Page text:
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The Marvel series finale undermines its own bold stab at systemic racism

Photo: Marvel Studios

Marvel’s series The Falcon and the Winter Soldier was doing just fine.


Representation isn’t reason enough to bask in Black trauma on television

Photo: Amazon

Along the course of writing this essay on Amazon’s new series Them: Covenant — in which I intended to recount my deep history with horror films and how Jaws ruined me for life — Duante Wright was killed by police in Brooklyn Center, Minnesota. Shortly thereafter, body cam footage from the March 29 shooting of 13-year-old Adam Toledo in Chicago hit the internet.


Just Rankin’ Shit

What the hell is happening in Westview, anyway?

Wanda Maximoff from Disney’s new TV series ‘Wandavision’
Wanda Maximoff from Disney’s new TV series ‘Wandavision’
Photo illustration, source: Marvel Studios via Disney+

5. Who the hell is the big surprise cameo?

Pretty much everyone involved with this show has been teasing a major guest appearance similar to when [redacted] showed up at the end of The Mandalorian. And while [redacted this time, but stop reading if you don’t want to know] showing up was big, it wasn’t big big. So who could it be? Magneto? Stephen Strange? Reed Richards? Nick Fury? The Bernie Sanders Meme? We thought we were going to get one this week but that didn’t happen, now we have no clue who’s coming. Dammit, Marvel. You win again.

4. Is Vision alive or dead?

A few weeks ago we saw zombie Vision, but then…


Life changes hit the rapper hard — and shows like ‘Tokyo Ghoul’ helped him process it all

Photo: Jeff Hahne/Getty Images

Since the ’90s, with Toonami curating anime for TV audiences and classics like Fist of the North Star circulating on VHS, Black America has been enamored with the Japanese medium. Just as martial arts films had in the decades before, anime turned its back on the redemptive narratives American media usually peddled, captivating viewers with stories of courage and willpower in the face of existential threat and internal conflict. It was hard not to find parallels; RZA once famously declared that, “Dragon Ball Z represents the journey of the Black man in America.”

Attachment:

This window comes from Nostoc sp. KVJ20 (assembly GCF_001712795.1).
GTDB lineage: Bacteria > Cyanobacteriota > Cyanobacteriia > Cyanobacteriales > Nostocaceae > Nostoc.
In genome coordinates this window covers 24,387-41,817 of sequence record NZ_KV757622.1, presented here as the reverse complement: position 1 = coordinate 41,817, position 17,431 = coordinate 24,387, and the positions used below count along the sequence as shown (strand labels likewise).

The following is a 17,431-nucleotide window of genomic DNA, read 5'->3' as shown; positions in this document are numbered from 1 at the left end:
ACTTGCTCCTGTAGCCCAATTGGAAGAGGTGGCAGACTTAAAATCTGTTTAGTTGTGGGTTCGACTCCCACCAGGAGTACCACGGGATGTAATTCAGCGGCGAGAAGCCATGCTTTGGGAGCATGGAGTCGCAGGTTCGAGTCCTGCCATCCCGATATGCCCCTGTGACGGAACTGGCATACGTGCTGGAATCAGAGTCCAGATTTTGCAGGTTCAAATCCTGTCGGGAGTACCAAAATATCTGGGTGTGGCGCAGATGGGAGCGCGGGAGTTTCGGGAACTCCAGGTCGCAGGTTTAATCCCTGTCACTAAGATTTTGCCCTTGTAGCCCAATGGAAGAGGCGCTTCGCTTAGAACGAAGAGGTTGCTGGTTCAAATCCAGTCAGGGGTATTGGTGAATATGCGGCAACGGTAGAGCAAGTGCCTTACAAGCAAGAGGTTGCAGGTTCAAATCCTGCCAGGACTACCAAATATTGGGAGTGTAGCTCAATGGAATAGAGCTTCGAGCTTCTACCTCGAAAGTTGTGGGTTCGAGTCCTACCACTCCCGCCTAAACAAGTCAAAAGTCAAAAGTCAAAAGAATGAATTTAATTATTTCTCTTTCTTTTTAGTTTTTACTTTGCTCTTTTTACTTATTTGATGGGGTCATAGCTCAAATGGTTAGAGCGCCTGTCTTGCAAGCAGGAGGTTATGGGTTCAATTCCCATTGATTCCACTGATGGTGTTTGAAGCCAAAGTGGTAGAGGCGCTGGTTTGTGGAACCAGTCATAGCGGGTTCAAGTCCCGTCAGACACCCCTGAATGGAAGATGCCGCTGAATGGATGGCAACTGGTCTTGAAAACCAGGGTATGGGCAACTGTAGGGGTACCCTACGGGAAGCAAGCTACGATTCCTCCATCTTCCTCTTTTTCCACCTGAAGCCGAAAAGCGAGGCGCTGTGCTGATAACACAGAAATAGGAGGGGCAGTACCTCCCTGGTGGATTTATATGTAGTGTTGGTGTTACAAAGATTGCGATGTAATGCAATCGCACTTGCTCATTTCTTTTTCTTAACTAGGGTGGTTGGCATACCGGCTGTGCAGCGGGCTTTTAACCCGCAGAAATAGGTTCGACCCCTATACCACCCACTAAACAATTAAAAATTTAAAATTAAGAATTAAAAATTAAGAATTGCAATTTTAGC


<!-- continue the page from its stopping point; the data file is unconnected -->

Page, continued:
Credit: Sony Pictures Television

Twenty-five years ago, Aaron McGruder introduced the world to the Freemans, and nothing would ever be the same

The Boondocks started out as a fallback plan.


Turning lemons into unapologetically Black cartoon characters

Photo; Jean-Marc Zaorski

Anyone who watches Dragon Ball Z knows that Piccolo is Black. Yes, he’s green. Yes, he was born from an egg. And yes, I know that technically he comes from Planet Namek. But to me, and to millions of other Black viewers, Piccolo is Black.


The newest Netflix obsession, Bridgerton, comes from TV’s peak pound-for-pound provocateur, Shonda Rhimes. And just like Shondaland productions Grey’s Anatomy, Scandal, and How to Get Away With Murder, Bridgerton’s propulsive dalliance with the messy underpinnings of society have all but endeared fans across the globe.


Just Rankin’ Sh!t

‘The Fresh Prince of Bel-Air’ homecoming is must-see TV, but don’t count on any of these happening

A photo of Donald Trump
A photo of Donald Trump
Photo illustration, source: Charles Eshelman/Getty Images

6. The Secret Diary of Desmond Pfeiffer

Having a reunion for this unfunny comedy premised on slavery would require actors to actually admit they took part, which we doubt anyone would do. We see you, Chi McBride!

5. Grey’s Anatomy

Sure, this warrants some sort of reunion. But it definitely won’t have Isaiah Washington’s cuckoo for Cocoa Puffs headass involved. He ruined that with the slurs and fighting that got him kicked off the damn show in the first place.

4. Community

This cult classic was way ahead of its time. But apparently Chevy Chase is a POS and everyone hated his entire guts. Nobody wanted to work with him — show…


The antebellum series serves as a case study for properly retelling Black liberation by avoiding White messiahs

Photo: William Gray/SHOWTIME

In Hollywood, White people love casting themselves as heroes, historical accuracy be damned. You’ve seen the trope before: the White saviors in film and television who, in one way or another, always manage to swoop in and save the day, uplifting (or outright liberating) Black folks left and right. How rewarding it must feel to watch characters who are so… redeemable. …


‘Power Book II: Ghost’ may be gone until later this year, but Kemp’s always planning the next chapter

Photo: Jamie McCarthy/Getty Images

Much like you, Courtney Kemp does not have time to watch all the things on all the networks and streaming services right now — or, really, ever. “The truth is, I watch so little TV,” she says over the phone. “I don’t experience content in the way that other people do.”

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